Double Down: "to double a bet after seeing one's initial cards, with the requirement that one additional card be drawn (in Blackjack).
Although I don't play Blackjack, Poker or even the Lotto for that matter, I believe it's time for you, as a pastor, to lay a new kind of bet, a bet on youth ministry. It's time to double down on the strategic importance of having a thriving youth ministry in your church.
1. Family ministry alone is not enough to reach Generation Z.
Some pastors are abandoning youth ministry for a purely family ministry approach. The problem is that most of the teens from Generation Z do not come from fully functional, godly homes. So the "
family ministry alone" approach cashes out at anything beyond teenagers with spiritually mature parents.
Of course, when godly parents are activated to disciple their own teenagers it's a huge win. Homes led by spiritually mature parents can have a green house effect on teen godliness. To continue the gambling analogy, when godly parents are present and active, the odds are stacked in favor of the house (sorry, I couldn't resist!)
But in the current culture this is the exception and not the rule.
I come from a broken, urban home and never knew my biological father. My guilt-ridden, highly volatile mom was not a Christian. But my life was forever transformed by a youth ministry in the suburbs that invited me in and invested in me. There I found countless spiritual moms and dads who discipled me and equipped me to disciple others. As a matter of fact, at the age of 15, I had the privilege of leading my own mom to Christ and then disciple her.
More and more teens today are coming from less and less spiritually stable homes. To reach them will take more than just a typical family ministry approach.
2. An effective youth ministry can be super strategic.
When a youth ministry is done well it mobilizes young disciple makers to reach their campuses and communities for Jesus. These teenagers can become a pastor's best church growth plan.
According to Barna 2 out of 3 people who come to Christ do so by the time they are 18 years of age. So why wouldn't we focus on reaching and then mobilizing the demographic that is most likely to come to Christ?
Sure these young people may not be able to tithe much, but our currency is souls, not cash. Our goal is impact not income. Our vision is advancing God's kingdom not hitting our budget. But I believe that, when we focus on reaching young people with the Gospel, God will honor our efforts and provide every dollar and dime we need to lead our church to the next level.
On a practical note, when the parents of these newly reached teenagers see the transformation their kids are experiencing there's a strong possibility that they may come and visit your church too. Yes, a thriving youth ministry can help your church grow on every level.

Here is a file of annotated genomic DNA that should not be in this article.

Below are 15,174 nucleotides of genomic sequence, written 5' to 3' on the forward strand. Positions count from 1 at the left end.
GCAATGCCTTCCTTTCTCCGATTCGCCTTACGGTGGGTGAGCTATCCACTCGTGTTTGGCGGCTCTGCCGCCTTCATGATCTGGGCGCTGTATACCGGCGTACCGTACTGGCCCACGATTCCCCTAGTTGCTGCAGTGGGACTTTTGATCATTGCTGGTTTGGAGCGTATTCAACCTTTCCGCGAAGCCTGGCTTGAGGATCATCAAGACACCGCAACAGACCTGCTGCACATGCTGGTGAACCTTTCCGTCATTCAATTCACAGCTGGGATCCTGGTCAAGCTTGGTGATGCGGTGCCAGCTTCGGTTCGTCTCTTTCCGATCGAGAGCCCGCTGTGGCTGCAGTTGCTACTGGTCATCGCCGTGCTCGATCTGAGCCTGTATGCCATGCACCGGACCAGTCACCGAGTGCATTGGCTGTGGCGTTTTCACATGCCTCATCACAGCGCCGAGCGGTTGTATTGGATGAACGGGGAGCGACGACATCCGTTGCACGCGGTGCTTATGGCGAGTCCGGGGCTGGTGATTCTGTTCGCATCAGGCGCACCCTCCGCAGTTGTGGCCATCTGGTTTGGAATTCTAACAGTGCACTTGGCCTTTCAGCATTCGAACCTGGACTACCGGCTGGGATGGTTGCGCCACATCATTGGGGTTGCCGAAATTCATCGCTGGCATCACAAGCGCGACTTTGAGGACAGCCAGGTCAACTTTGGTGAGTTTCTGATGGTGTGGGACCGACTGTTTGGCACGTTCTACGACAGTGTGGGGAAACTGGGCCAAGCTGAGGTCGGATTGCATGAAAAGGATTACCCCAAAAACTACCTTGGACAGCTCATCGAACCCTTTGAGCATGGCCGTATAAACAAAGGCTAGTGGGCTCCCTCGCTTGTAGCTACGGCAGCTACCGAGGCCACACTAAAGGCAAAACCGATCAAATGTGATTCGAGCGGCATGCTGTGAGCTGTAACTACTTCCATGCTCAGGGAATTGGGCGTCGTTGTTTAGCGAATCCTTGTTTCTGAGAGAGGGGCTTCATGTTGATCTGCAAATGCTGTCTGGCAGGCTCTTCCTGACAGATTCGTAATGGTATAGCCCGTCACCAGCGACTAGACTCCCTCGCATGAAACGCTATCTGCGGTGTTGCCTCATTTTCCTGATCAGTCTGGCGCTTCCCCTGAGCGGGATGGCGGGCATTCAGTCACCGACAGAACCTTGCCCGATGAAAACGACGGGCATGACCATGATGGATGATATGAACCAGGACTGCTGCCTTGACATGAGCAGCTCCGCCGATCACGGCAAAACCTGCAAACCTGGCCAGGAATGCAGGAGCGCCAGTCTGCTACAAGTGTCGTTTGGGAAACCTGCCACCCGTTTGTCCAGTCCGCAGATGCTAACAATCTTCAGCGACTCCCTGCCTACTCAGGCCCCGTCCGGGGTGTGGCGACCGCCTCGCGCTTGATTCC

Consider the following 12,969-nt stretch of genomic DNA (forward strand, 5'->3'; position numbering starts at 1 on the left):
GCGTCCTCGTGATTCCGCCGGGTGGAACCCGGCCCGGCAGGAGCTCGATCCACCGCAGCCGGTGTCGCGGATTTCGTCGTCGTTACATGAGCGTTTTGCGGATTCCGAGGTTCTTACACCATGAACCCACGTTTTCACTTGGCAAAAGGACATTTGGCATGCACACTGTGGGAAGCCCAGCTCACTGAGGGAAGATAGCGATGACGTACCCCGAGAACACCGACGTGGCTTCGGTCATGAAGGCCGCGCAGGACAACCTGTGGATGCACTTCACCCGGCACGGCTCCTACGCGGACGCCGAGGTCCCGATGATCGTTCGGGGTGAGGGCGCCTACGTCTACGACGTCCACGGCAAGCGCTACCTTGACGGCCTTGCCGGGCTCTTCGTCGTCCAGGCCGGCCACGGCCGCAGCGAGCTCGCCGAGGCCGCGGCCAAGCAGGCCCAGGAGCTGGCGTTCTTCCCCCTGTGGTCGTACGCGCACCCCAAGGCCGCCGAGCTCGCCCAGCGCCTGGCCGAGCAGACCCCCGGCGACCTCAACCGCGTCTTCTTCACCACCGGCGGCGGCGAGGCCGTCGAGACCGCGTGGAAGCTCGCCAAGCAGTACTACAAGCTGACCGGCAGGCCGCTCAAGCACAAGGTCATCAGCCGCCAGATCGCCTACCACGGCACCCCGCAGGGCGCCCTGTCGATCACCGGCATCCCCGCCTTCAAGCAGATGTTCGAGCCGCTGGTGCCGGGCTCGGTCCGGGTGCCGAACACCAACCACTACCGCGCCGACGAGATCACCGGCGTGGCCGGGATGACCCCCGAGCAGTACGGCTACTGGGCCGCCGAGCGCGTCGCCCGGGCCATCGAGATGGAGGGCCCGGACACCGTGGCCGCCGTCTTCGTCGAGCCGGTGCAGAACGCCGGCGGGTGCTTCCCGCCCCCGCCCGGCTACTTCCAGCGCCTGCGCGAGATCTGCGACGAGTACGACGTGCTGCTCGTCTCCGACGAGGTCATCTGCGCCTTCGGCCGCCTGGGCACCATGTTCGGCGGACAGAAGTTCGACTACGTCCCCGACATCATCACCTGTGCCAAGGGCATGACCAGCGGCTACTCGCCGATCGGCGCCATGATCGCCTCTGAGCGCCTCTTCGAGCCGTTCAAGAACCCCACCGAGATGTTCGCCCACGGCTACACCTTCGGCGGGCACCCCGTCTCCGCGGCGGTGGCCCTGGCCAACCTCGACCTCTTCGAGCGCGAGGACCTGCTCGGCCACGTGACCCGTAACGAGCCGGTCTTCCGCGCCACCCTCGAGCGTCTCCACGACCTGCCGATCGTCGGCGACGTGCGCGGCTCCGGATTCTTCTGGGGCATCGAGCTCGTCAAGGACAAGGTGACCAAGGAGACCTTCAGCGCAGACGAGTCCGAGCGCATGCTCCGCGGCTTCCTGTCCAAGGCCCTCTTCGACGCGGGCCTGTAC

Of course this assumes that your youth leader is building a
, disciple multiplying youth ministry built on Biblical values, not passing fads. Typical youth ministry done in the typical way will get typical results.
Don't lay a bet on the "
Start it rocking
, get them talking, big fun and then we're done" model of youth ministry. Even when it seems to work there is rarely long-term spiritual maturity in the lives of the teenagers in these youth groups.
Like the seeds planted on hard ground in the Parable of the Sower
, "...since they don't have deep roots, they don't last long. They fall away as soon as they have problems or are persecuted for believing God's word" Mark 4:17.
This is exactly what happens when many of the teenagers in these shallow-ground youth ministries head off to college or into the work force. They abandon the faith because they have no deep roots in the faith.
Sure, youth ministries can (and should) have tons of
sizzle to attract teens in, but they must have
steak juicy enough to keep them coming back for more.
In this brand of youth ministry the Word of God is taught
in a way that makes sense to Generation Z
. Teens are activated for the cause that matters most, advancing the Good News of Jesus to what Barna calls the first post-Christian generation in the history of the United States.
3. It could become your greatest legacy as a pastor.
In an excellent sermon entitled "
Feed my Lambs" here's what the great preacher Charles Spurgeon had to say about ministering to young people,
We are specially exhorted to feed them because they are so likely to be overlooked. I am afraid our sermons often go over the heads of the younger folk-who, nevertheless, may be as true Christians as the older ones....We are specially exhorted to feed the young because the work is so profitable. Do what we may with persons converted late in life, we can never make much of them. We are very glad of them for their own sakes, but at seventy what remains even if they live another ten years. Train up a child, and he may have fifty years of holy service before him."
An effective, foundation-laying children's ministry and an effective mission-driven youth group can unleash an army of game changers into the world and into your congregation. These young people become a farm club for your church and can produce a crop that produces thirty, sixty or a hundred fold!
So pastor please don't stop betting on youth ministry! But make sure your youth leader is working the type of youth ministry strategy that's worthy of your wager. To help him/her get there click
No more hedging your bets when it comes to youth ministry...It's time to double down!